• Payroll integration is a must! Missing the first deduction for a newly eligible employee or missing the automatic increase deadline for a plan offering auto-increase features, can result in penalties to the employer, and a required contribution equal to 25% of the missed deferral plus the full match that should have been contributed.
  • Small balances – since newly eligible participants are default enrolled, their initial account balances may reduce the average account balance of the plan overall. Some investment platforms may charge higher fees for plans with lower average account balances, so make sure to check with yours.

Still not sure if auto-enrollment is right for your organization?

While there is no blanket answer, we can help you understand how implementing an auto-enrollment feature might affect your company or organization – Contact us today!

Choosing an Auditor for your Retirement Plan

With summer upon us and fiscal deadlines approaching, you may be facing the daunting task of hiring an auditor. 

ERISA requires an annual audit on plans with more than 100 eligible participants. Choosing a qualified plan auditor helps insure that you meet your legal responsibility to file a complete and accurate annual report/return known as the Form 5500. This form must meet standards from both the Internal Revenue Service (IRS) and the Department of Labor (DOL).

The fees charged by CPAs for retirement plan audits can range from $5,000 to $20,000. It may be tempting to shop for auditing services on price alone, but this approach can have long term consequences.

If your Form 5500 is considered incorrect or incomplete, it is subject to rejection and Plan Sponsors could be charged substantial civil penalties. In some cases, the penalties could even double the initial cost of your audit.

The IRS can charge you up to $25 per day, up to $15,000.

• The DOL can charge penalties of $300 per day until a complete Form 5500 is filed, up to $30,000 per year.

Full Scope Audits Are More Comprehensive Than Limited Scope Audits

The Limited Scope Audit option is available for retirement plans whose assets are prepared and certified by a bank or similar institution, or by an insurance carrier that is regulated, supervised, and subject to periodic examination by a state or federal agency that acts as a custodian or trustee. The Limited Scope option relies on the trustee or custodian holding the assets to provide certification that the investment information is accurate and complete. In a Full Scope Audit, everything in the plan, including the investments, is subject to audit testing. The Limited Scope Audit limits the information that is audited.

The Limited Scope Audit composes 65% of retirement plan audits, but it does not protect the participants, according to the former  Assistant Secretary of Labor Phyllis C. Borzi. Speaking at a recent conference of Certified Public Accountants, Borzi called the Limited Scope Audit “practically useless.” She also told the attendees that the primary auditors who are most likely to produce substandard audits are those who think their rate of compensation is inadequate.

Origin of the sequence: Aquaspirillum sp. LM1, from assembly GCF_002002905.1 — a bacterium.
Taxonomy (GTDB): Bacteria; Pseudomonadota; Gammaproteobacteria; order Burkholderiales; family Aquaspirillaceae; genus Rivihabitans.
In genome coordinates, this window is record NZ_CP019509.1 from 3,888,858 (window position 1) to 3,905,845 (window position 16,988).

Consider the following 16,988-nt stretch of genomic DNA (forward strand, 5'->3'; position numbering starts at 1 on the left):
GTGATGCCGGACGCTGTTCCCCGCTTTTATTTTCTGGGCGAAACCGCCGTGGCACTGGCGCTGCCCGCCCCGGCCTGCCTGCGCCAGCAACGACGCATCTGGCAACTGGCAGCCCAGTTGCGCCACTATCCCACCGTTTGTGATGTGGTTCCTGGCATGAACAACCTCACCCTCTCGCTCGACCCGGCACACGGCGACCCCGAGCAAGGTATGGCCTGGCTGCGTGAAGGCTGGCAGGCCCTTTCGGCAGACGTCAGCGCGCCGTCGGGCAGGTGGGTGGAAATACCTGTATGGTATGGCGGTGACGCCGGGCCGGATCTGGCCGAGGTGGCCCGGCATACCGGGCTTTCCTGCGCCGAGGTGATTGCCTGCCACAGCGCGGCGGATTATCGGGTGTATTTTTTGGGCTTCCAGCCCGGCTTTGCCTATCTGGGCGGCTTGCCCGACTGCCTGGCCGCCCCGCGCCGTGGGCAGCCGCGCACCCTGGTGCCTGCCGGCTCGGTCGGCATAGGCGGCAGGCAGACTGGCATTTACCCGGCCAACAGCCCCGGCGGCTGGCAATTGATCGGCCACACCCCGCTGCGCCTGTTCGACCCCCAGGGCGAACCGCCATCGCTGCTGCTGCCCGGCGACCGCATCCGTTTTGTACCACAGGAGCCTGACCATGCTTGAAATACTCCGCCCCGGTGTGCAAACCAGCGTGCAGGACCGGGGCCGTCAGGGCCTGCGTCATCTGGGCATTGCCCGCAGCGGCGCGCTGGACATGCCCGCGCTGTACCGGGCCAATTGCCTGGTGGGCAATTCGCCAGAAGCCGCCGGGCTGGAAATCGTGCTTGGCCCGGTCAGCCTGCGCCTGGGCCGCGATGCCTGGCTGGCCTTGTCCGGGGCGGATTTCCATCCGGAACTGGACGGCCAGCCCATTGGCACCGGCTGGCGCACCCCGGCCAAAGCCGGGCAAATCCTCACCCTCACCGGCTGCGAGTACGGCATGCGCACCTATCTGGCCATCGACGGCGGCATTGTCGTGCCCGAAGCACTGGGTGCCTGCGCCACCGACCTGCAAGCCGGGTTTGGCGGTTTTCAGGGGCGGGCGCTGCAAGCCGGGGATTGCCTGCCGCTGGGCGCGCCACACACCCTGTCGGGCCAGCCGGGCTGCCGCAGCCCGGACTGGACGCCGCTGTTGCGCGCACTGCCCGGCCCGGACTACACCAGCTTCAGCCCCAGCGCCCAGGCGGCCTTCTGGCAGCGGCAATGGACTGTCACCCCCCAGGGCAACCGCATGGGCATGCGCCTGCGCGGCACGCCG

Choosing a Retirement Plan Auditor

Here is a list of things you should review before choosing an auditor for your plan:

• Your auditor must be licensed/certified – Federal law requires that the auditor you engage must be licensed or certified as a public accountant by a State regulatory authority.• Your auditor must be independent – The auditor you choose should not have any financial interests in the Plan or the Plan Sponsor. The auditor must be able provide an objective, unbiased opinion about the financial condition of the Plan.

• Your auditor should be experienced – According to the Department of Labor (DOL) one of the most common reasons for deficient accountant’s report is the failure of the auditor to perform test in areas unique to qualified plans. Hiring an auditor with training and experience in performing qualified plan audits will make it more likely the auditor is aware of the special auditing standards and rules that apply to qualified plans. 

Check References Before Engaging an Auditor

• Ask about their work with other qualified plans.

• See if they are a member of AICPA’s Employee Benefit Plan Audit Quality Center. The Employee Benefit Plan Audit Quality Center helps auditors meet the challenges of performing quality audits in the complex areas of qualified plans.

• You may also wish to verify with the correct State regulatory authority that the auditor’s holds a valid, up-to-date license or certificate to perform auditing services.

When a Less Experienced Auditor Is Assigned to Your Plan

There will be some instances when a less experienced auditor may be assigned to perform the audit of your plan to reduce audit costs. When this happens, make sure that a more experienced manager or partner will be reviewing their work.

The Engagement Letter

Once you have chosen an auditor, a contract also known as an “engagement letter” will be provided by the auditor for review and approval.

The letter of engagement from your auditor should include:

• The work to be performed.

• The timing of the audit.

• The responsibilities of both parties.

Review the letter carefully and resolve any questions prior to engaging the auditor for a smoother auditing process. Many of our clients at EJReynolds, Inc. undergo an annual audit and we work with several quality audit firms. If this process is new to you, or if you are interested in speaking with a new auditor, please feel free to ask your plan’s administrator for a list of referrals.